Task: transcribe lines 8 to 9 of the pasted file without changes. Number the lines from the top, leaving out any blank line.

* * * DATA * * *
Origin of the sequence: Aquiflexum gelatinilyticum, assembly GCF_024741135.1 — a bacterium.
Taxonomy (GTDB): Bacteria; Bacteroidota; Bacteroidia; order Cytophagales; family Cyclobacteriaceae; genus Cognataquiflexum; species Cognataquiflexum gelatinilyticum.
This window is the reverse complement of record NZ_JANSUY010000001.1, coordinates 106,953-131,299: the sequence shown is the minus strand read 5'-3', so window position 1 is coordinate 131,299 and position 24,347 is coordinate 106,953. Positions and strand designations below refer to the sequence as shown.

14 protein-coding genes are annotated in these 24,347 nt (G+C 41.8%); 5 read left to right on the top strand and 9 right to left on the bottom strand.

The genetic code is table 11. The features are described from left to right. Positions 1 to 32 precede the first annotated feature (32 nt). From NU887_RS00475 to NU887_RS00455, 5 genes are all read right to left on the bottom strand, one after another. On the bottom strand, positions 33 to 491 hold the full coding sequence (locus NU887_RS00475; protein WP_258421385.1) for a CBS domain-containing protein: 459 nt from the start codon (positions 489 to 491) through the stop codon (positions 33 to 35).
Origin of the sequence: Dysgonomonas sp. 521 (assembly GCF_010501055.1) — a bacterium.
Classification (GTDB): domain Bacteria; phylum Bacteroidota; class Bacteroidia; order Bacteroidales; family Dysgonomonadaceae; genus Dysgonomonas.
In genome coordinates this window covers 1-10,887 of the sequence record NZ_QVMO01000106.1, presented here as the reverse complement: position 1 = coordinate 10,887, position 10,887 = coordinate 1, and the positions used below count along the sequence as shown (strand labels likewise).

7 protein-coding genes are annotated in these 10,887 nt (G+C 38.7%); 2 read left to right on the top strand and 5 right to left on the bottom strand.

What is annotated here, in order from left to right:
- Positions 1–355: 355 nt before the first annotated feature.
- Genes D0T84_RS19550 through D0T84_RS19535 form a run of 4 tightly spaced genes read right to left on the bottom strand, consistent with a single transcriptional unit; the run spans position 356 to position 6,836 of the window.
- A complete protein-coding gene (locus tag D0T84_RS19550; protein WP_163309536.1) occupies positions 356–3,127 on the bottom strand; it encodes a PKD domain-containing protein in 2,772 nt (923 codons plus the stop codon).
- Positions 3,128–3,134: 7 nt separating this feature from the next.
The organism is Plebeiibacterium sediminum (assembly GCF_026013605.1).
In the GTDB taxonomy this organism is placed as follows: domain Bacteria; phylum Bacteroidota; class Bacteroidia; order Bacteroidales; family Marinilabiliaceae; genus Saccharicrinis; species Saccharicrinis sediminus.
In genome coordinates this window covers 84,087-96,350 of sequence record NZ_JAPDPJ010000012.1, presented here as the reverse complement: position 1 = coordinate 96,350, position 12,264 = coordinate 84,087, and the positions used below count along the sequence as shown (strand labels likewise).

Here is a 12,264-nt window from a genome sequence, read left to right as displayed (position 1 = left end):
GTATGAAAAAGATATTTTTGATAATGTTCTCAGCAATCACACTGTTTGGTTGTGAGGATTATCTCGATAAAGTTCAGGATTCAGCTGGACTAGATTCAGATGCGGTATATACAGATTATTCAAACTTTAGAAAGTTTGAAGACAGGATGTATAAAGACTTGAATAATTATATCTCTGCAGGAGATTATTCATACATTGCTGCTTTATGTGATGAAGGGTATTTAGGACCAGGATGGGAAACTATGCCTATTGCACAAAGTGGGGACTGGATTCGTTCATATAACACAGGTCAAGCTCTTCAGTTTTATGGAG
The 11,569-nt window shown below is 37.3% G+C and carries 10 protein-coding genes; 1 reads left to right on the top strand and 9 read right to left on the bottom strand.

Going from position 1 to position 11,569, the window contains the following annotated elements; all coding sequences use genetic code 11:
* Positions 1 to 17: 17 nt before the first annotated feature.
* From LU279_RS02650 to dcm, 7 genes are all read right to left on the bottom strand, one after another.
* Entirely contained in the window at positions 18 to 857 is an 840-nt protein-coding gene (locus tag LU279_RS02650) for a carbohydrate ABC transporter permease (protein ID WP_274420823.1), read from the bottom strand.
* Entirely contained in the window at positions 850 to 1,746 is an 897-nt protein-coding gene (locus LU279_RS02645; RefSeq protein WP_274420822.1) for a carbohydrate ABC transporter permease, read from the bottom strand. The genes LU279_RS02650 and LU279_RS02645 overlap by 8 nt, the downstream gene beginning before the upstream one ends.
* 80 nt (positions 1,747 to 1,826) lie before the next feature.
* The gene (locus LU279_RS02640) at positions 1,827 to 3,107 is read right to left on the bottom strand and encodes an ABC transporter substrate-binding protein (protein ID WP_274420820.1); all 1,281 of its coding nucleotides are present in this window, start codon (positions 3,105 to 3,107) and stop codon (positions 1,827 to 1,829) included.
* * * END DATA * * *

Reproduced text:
In genome coordinates this window covers 1-10,887 of the sequence record NZ_QVMO01000106.1, presented here as the reverse complement: position 1 = coordinate 10,887, position 10,887 = coordinate 1, and the positions used below count along the sequence as shown (strand labels likewise).

7 protein-coding genes are annotated in these 10,887 nt (G+C 38.7%); 2 read left to right on the top strand and 5 right to left on the bottom strand.